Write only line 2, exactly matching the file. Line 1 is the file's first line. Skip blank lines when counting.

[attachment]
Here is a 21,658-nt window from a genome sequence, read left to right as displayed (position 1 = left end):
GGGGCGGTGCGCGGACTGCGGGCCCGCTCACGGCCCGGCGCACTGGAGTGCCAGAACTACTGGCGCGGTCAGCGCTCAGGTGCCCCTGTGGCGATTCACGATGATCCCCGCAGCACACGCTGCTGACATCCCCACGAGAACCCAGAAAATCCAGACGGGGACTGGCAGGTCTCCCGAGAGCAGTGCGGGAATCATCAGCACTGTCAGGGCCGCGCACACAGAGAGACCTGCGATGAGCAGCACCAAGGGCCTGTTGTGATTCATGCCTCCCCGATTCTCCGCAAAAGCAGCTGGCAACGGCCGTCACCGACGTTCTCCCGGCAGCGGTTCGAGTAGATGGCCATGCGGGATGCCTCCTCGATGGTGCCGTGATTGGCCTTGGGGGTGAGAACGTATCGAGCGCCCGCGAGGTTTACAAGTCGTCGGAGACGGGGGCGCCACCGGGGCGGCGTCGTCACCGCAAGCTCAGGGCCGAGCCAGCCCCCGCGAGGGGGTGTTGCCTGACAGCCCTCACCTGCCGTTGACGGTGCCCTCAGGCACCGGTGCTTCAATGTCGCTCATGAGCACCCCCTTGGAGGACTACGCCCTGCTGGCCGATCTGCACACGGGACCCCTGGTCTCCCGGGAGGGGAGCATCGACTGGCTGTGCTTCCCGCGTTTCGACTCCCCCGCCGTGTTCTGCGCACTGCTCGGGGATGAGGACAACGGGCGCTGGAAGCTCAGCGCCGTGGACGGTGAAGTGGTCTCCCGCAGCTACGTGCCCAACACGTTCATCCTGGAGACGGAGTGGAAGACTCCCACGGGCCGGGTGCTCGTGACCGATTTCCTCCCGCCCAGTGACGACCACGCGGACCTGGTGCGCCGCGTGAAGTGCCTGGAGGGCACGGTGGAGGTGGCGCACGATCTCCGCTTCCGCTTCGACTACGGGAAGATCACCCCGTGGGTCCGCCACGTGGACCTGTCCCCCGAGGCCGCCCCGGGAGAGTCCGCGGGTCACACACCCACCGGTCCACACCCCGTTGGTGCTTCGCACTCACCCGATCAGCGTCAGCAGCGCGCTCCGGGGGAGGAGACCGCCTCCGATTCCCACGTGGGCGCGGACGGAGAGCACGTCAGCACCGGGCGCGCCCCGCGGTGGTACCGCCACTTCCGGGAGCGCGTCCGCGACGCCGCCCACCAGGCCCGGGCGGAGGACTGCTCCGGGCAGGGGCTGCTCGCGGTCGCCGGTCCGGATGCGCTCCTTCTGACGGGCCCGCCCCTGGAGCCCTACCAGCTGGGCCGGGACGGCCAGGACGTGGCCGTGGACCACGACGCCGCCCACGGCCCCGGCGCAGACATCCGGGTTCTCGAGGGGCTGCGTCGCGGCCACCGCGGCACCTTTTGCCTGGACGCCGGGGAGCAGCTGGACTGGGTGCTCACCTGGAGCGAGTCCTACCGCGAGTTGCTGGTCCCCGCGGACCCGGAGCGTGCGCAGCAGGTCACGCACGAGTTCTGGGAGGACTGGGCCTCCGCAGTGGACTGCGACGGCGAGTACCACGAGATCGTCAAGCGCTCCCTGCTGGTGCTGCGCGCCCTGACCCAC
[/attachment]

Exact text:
GGGGCGGTGCGCGGACTGCGGGCCCGCTCACGGCCCGGCGCACTGGAGTGCCAGAACTACTGGCGCGGTCAGCGCTCAGGTGCCCCTGTGGCGATTCACGATGATCCCCGCAGCACACGCTGCTGACATCCCCACGAGAACCCAGAAAATCCAGACGGGGACTGGCAGGTCTCCCGAGAGCAGTGCGGGAATCATCAGCACTGTCAGGGCCGCGCACACAGAGAGACCTGCGATGAGCAGCACCAAGGGCCTGTTGTGATTCATGCCTCCCCGATTCTCCGCAAAAGCAGCTGGCAACGGCCGTCACCGACGTTCTCCCGGCAGCGGTTCGAGTAGATGGCCATGCGGGATGCCTCCTCGATGGTGCCGTGATTGGCCTTGGGGGTGAGAACGTATCGAGCGCCCGCGAGGTTTACAAGTCGTCGGAGACGGGGGCGCCACCGGGGCGGCGTCGTCACCGCAAGCTCAGGGCCGAGCCAGCCCCCGCGAGGGGGTGTTGCCTGACAGCCCTCACCTGCCGTTGACGGTGCCCTCAGGCACCGGTGCTTCAATGTCGCTCATGAGCACCCCCTTGGAGGACTACGCCCTGCTGGCCGATCTGCACACGGGACCCCTGGTCTCCCGGGAGGGGAGCATCGACTGGCTGTGCTTCCCGCGTTTCGACTCCCCCGCCGTGTTCTGCGCACTGCTCGGGGATGAGGACAACGGGCGCTGGAAGCTCAGCGCCGTGGACGGTGAAGTGGTCTCCCGCAGCTACGTGCCCAACACGTTCATCCTGGAGACGGAGTGGAAGACTCCCACGGGCCGGGTGCTCGTGACCGATTTCCTCCCGCCCAGTGACGACCACGCGGACCTGGTGCGCCGCGTGAAGTGCCTGGAGGGCACGGTGGAGGTGGCGCACGATCTCCGCTTCCGCTTCGACTACGGGAAGATCACCCCGTGGGTCCGCCACGTGGACCTGTCCCCCGAGGCCGCCCCGGGAGAGTCCGCGGGTCACACACCCACCGGTCCACACCCCGTTGGTGCTTCGCACTCACCCGATCAGCGTCAGCAGCGCGCTCCGGGGGAGGAGACCGCCTCCGATTCCCACGTGGGCGCGGACGGAGAGCACGTCAGCACCGGGCGCGCCCCGCGGTGGTACCGCCACTTCCGGGAGCGCGTCCGCGACGCCGCCCACCAGGCCCGGGCGGAGGACTGCTCCGGGCAGGGGCTGCTCGCGGTCGCCGGTCCGGATGCGCTCCTTCTGACGGGCCCGCCCCTGGAGCCCTACCAGCTGGGCCGGGACGGCCAGGACGTGGCCGTGGACCACGACGCCGCCCACGGCCCCGGCGCAGACATCCGGGTTCTCGAGGGGCTGCGTCGCGGCCACCGCGGCACCTTTTGCCTGGACGCCGGGGAGCAGCTGGACTGGGTGCTCACCTGGAGCGAGTCCTACCGCGAGTTGCTGGTCCCCGCGGACCCGGAGCGTGCGCAGCAGGTCACGCACGAGTTCTGGGAGGACTGGGCCTCCGCAGTGGACTGCGACGGCGAGTACCACGAGATCGTCAAGCGCTCCCTGCTGGTGCTGCGCGCCCTGACCCAC